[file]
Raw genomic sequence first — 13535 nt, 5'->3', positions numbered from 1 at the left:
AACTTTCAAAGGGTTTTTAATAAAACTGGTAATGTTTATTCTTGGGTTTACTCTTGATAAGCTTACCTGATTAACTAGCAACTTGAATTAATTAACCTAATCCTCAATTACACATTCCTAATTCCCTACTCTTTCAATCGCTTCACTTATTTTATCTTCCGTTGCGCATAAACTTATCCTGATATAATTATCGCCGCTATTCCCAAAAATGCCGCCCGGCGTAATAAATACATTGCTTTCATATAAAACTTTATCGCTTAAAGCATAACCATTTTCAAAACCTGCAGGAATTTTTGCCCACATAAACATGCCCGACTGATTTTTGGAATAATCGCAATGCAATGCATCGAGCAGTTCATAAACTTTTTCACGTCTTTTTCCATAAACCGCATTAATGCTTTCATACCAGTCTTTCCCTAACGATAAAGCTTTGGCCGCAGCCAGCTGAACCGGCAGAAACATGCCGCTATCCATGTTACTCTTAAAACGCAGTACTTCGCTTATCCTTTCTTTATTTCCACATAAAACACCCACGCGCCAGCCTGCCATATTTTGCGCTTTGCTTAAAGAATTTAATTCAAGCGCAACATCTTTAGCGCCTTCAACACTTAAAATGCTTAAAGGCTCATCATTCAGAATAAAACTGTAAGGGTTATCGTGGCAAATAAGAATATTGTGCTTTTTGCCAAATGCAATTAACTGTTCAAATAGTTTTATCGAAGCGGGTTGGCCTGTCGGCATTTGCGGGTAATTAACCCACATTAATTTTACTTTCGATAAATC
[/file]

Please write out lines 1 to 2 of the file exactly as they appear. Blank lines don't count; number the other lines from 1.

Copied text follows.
Raw genomic sequence first — 13535 nt, 5'->3', positions numbered from 1 at the left:
AACTTTCAAAGGGTTTTTAATAAAACTGGTAATGTTTATTCTTGGGTTTACTCTTGATAAGCTTACCTGATTAACTAGCAACTTGAATTAATTAACCTAATCCTCAATTACACATTCCTAATTCCCTACTCTTTCAATCGCTTCACTTATTTTATCTTCCGTTGCGCATAAACTTATCCTGATATAATTATCGCCGCTATTCCCAAAAATGCCGCCCGGCGTAATAAATACATTGCTTTCATATAAAACTTTATCGCTTAAAGCATAACCATTTTCAAAACCTGCAGGAATTTTTGCCCACATAAACATGCCCGACTGATTTTTGGAATAATCGCAATGCAATGCATCGAGCAGTTCATAAACTTTTTCACGTCTTTTTCCATAAACCGCATTAATGCTTTCATACCAGTCTTTCCCTAACGATAAAGCTTTGGCCGCAGCCAGCTGAACCGGCAGAAACATGCCGCTATCCATGTTACTCTTAAAACGCAGTACTTCGCTTATCCTTTCTTTATTTCCACATAAAACACCCACGCGCCAGCCTGCCATATTTTGCGCTTTGCTTAAAGAATTTAATTCAAGCGCAACATCTTTAGCGCCTTCAACACTTAAAATGCTTAAAGGCTCATCATTCAGAATAAAACTGTAAGGGTTATCGTGGCAAATAAGAATATTGTGCTTTTTGCCAAATGCAATTAACTGTTCAAATAGTTTTATCGAAGCGGGTTGGCCTGTCGGCATTTGCGGGTAATTAACCCACATTAATTTTACTTTCGATAAATC